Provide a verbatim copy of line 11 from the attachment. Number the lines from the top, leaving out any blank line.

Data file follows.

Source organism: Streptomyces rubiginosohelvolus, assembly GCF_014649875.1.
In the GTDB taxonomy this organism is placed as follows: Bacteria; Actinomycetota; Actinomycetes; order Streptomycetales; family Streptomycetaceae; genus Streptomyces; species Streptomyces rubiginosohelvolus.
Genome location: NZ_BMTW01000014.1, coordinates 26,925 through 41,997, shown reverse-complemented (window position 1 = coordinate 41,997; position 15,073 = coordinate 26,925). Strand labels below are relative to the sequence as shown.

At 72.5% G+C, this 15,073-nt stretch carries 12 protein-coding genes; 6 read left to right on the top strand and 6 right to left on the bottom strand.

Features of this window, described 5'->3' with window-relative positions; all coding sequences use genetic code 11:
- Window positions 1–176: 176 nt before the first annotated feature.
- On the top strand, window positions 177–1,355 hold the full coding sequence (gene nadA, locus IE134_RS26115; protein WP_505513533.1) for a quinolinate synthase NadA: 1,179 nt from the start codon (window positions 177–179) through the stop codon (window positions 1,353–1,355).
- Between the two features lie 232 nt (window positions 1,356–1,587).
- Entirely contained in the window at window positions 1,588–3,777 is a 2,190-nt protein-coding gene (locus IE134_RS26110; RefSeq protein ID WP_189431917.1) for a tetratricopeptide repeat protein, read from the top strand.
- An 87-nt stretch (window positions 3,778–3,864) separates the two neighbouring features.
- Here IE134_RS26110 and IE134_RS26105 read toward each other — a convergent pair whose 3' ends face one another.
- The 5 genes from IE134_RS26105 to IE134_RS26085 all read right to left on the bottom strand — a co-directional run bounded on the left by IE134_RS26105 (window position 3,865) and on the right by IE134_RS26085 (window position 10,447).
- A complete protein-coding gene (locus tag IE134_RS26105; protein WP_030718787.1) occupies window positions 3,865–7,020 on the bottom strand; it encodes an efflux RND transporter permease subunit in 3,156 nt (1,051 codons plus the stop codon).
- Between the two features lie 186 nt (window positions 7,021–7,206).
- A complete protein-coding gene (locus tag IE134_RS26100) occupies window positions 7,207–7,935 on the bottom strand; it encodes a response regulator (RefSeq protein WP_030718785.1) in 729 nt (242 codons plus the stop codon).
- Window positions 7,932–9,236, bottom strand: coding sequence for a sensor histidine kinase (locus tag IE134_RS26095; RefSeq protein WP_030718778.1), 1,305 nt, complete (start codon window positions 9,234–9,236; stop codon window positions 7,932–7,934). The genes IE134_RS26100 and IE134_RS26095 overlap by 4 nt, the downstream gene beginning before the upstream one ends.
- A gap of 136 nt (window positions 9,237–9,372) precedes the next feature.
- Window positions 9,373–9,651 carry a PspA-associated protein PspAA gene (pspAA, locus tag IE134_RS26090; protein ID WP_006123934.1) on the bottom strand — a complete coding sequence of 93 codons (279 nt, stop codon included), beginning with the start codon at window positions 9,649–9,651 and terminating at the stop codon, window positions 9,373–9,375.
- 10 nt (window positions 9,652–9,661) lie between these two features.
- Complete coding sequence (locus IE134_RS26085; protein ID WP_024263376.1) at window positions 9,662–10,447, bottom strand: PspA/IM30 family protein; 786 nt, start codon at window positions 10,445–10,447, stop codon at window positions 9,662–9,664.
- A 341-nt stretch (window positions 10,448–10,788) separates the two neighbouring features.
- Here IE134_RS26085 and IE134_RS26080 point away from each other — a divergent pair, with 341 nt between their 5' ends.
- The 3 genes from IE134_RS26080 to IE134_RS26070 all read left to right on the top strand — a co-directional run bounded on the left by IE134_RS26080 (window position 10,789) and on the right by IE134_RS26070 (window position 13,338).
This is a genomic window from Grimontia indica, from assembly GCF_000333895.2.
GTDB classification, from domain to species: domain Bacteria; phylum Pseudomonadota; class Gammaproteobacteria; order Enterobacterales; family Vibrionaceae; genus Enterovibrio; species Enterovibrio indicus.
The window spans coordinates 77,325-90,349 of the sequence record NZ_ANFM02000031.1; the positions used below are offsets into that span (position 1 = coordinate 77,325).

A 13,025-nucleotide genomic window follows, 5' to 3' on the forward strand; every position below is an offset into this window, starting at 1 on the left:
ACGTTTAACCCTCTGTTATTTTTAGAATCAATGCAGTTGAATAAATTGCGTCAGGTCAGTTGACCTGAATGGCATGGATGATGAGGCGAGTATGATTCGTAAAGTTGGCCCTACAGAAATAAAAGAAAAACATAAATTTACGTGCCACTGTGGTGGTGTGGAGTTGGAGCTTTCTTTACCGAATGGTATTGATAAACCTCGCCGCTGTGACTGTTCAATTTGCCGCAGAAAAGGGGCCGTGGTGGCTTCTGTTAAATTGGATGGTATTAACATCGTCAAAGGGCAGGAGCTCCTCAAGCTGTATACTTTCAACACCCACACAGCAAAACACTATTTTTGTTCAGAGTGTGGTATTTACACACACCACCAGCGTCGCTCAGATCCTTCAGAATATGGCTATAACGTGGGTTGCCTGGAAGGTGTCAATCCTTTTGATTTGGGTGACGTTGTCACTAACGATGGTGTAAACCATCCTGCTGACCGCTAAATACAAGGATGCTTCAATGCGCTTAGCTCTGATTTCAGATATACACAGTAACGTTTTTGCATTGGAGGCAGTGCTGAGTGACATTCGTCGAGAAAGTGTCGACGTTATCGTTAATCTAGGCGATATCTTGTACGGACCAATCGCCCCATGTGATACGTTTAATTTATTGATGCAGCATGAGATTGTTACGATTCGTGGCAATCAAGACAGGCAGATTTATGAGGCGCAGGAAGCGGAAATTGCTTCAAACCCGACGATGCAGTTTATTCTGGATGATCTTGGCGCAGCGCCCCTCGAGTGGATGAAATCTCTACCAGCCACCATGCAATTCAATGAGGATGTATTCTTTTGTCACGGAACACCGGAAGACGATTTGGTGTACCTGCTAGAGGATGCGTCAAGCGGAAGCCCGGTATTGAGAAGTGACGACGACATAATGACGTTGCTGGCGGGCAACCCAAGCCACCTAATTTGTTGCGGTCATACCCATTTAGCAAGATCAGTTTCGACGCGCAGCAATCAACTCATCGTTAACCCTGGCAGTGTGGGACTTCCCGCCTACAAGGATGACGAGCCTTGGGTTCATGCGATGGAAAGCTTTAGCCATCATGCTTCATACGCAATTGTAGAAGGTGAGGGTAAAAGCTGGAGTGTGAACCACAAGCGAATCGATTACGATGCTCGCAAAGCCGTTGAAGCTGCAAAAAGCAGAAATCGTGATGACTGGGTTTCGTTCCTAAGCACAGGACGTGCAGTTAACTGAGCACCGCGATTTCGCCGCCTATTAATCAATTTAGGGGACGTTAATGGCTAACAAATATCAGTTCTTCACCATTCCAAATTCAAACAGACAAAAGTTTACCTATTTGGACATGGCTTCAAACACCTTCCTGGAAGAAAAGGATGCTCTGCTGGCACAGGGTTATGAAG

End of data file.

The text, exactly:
- Here IE134_RS26110 and IE134_RS26105 read toward each other — a convergent pair whose 3' ends face one another.